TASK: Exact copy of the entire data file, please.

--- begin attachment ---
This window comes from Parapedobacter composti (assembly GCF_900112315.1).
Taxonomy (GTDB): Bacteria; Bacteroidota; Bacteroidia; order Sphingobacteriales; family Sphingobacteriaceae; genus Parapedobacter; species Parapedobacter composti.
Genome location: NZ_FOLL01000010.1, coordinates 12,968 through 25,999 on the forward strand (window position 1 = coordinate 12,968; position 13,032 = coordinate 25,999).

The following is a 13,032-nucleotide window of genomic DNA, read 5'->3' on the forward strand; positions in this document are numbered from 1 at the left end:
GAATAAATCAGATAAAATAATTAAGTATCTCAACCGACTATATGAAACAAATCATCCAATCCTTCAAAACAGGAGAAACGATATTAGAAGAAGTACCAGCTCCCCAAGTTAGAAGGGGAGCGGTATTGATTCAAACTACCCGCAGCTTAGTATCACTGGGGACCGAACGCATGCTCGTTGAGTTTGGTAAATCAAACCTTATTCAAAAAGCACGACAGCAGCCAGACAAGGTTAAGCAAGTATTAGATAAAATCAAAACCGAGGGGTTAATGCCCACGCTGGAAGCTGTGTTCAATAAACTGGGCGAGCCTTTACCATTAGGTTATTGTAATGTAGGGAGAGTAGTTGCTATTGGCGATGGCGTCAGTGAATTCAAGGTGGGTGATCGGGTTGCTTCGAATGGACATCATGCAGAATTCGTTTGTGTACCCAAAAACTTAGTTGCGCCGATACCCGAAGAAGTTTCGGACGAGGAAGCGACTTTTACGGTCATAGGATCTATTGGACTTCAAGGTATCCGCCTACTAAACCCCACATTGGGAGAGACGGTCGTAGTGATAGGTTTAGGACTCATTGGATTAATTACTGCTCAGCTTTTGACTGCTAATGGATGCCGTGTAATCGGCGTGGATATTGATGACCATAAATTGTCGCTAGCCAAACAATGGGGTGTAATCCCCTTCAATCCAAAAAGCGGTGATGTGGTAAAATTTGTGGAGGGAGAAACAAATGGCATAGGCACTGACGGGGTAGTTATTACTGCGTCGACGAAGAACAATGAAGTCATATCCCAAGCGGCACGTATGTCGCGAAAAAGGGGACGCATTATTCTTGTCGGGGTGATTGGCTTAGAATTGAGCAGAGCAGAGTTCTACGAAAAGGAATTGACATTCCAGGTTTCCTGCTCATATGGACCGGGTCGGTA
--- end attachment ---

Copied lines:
This window comes from Parapedobacter composti (assembly GCF_900112315.1).
Taxonomy (GTDB): Bacteria; Bacteroidota; Bacteroidia; order Sphingobacteriales; family Sphingobacteriaceae; genus Parapedobacter; species Parapedobacter composti.
Genome location: NZ_FOLL01000010.1, coordinates 12,968 through 25,999 on the forward strand (window position 1 = coordinate 12,968; position 13,032 = coordinate 25,999).

The following is a 13,032-nucleotide window of genomic DNA, read 5'->3' on the forward strand; positions in this document are numbered from 1 at the left end:
GAATAAATCAGATAAAATAATTAAGTATCTCAACCGACTATATGAAACAAATCATCCAATCCTTCAAAACAGGAGAAACGATATTAGAAGAAGTACCAGCTCCCCAAGTTAGAAGGGGAGCGGTATTGATTCAAACTACCCGCAGCTTAGTATCACTGGGGACCGAACGCATGCTCGTTGAGTTTGGTAAATCAAACCTTATTCAAAAAGCACGACAGCAGCCAGACAAGGTTAAGCAAGTATTAGATAAAATCAAAACCGAGGGGTTAATGCCCACGCTGGAAGCTGTGTTCAATAAACTGGGCGAGCCTTTACCATTAGGTTATTGTAATGTAGGGAGAGTAGTTGCTATTGGCGATGGCGTCAGTGAATTCAAGGTGGGTGATCGGGTTGCTTCGAATGGACATCATGCAGAATTCGTTTGTGTACCCAAAAACTTAGTTGCGCCGATACCCGAAGAAGTTTCGGACGAGGAAGCGACTTTTACGGTCATAGGATCTATTGGACTTCAAGGTATCCGCCTACTAAACCCCACATTGGGAGAGACGGTCGTAGTGATAGGTTTAGGACTCATTGGATTAATTACTGCTCAGCTTTTGACTGCTAATGGATGCCGTGTAATCGGCGTGGATATTGATGACCATAAATTGTCGCTAGCCAAACAATGGGGTGTAATCCCCTTCAATCCAAAAAGCGGTGATGTGGTAAAATTTGTGGAGGGAGAAACAAATGGCATAGGCACTGACGGGGTAGTTATTACTGCGTCGACGAAGAACAATGAAGTCATATCCCAAGCGGCACGTATGTCGCGAAAAAGGGGACGCATTATTCTTGTCGGGGTGATTGGCTTAGAATTGAGCAGAGCAGAGTTCTACGAAAAGGAATTGACATTCCAGGTTTCCTGCTCATATGGACCGGGTCGGTA